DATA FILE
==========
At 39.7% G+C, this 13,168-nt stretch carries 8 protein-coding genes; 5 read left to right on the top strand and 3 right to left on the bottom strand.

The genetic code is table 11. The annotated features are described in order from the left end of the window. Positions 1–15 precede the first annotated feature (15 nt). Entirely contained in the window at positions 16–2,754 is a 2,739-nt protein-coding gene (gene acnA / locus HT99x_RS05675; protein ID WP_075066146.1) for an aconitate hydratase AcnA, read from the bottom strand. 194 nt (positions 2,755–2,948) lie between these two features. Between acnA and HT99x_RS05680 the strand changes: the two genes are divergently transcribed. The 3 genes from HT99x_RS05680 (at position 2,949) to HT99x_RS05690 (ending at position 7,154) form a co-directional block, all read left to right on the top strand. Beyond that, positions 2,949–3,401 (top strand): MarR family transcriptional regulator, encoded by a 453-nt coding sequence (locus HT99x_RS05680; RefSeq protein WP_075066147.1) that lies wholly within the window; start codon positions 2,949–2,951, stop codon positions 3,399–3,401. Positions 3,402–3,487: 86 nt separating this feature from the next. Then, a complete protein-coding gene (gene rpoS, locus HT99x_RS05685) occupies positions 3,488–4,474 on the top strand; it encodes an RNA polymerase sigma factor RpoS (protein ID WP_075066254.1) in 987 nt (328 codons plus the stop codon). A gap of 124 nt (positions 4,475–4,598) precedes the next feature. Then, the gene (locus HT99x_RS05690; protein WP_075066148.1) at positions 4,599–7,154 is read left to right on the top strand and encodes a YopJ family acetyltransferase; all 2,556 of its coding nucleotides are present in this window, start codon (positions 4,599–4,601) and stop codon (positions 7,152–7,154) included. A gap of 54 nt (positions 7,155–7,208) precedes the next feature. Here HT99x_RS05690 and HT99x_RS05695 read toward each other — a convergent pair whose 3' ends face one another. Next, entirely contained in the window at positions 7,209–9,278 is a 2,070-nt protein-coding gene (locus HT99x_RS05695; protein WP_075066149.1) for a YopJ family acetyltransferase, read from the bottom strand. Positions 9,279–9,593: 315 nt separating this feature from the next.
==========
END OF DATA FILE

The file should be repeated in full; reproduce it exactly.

At 39.7% G+C, this 13,168-nt stretch carries 8 protein-coding genes; 5 read left to right on the top strand and 3 right to left on the bottom strand.

The genetic code is table 11. The annotated features are described in order from the left end of the window. Positions 1–15 precede the first annotated feature (15 nt). Entirely contained in the window at positions 16–2,754 is a 2,739-nt protein-coding gene (gene acnA / locus HT99x_RS05675; protein ID WP_075066146.1) for an aconitate hydratase AcnA, read from the bottom strand. 194 nt (positions 2,755–2,948) lie between these two features. Between acnA and HT99x_RS05680 the strand changes: the two genes are divergently transcribed. The 3 genes from HT99x_RS05680 (at position 2,949) to HT99x_RS05690 (ending at position 7,154) form a co-directional block, all read left to right on the top strand. Beyond that, positions 2,949–3,401 (top strand): MarR family transcriptional regulator, encoded by a 453-nt coding sequence (locus HT99x_RS05680; RefSeq protein WP_075066147.1) that lies wholly within the window; start codon positions 2,949–2,951, stop codon positions 3,399–3,401. Positions 3,402–3,487: 86 nt separating this feature from the next. Then, a complete protein-coding gene (gene rpoS, locus HT99x_RS05685) occupies positions 3,488–4,474 on the top strand; it encodes an RNA polymerase sigma factor RpoS (protein ID WP_075066254.1) in 987 nt (328 codons plus the stop codon). A gap of 124 nt (positions 4,475–4,598) precedes the next feature. Then, the gene (locus HT99x_RS05690; protein WP_075066148.1) at positions 4,599–7,154 is read left to right on the top strand and encodes a YopJ family acetyltransferase; all 2,556 of its coding nucleotides are present in this window, start codon (positions 4,599–4,601) and stop codon (positions 7,152–7,154) included. A gap of 54 nt (positions 7,155–7,208) precedes the next feature. Here HT99x_RS05690 and HT99x_RS05695 read toward each other — a convergent pair whose 3' ends face one another. Next, entirely contained in the window at positions 7,209–9,278 is a 2,070-nt protein-coding gene (locus HT99x_RS05695; protein WP_075066149.1) for a YopJ family acetyltransferase, read from the bottom strand. Positions 9,279–9,593: 315 nt separating this feature from the next.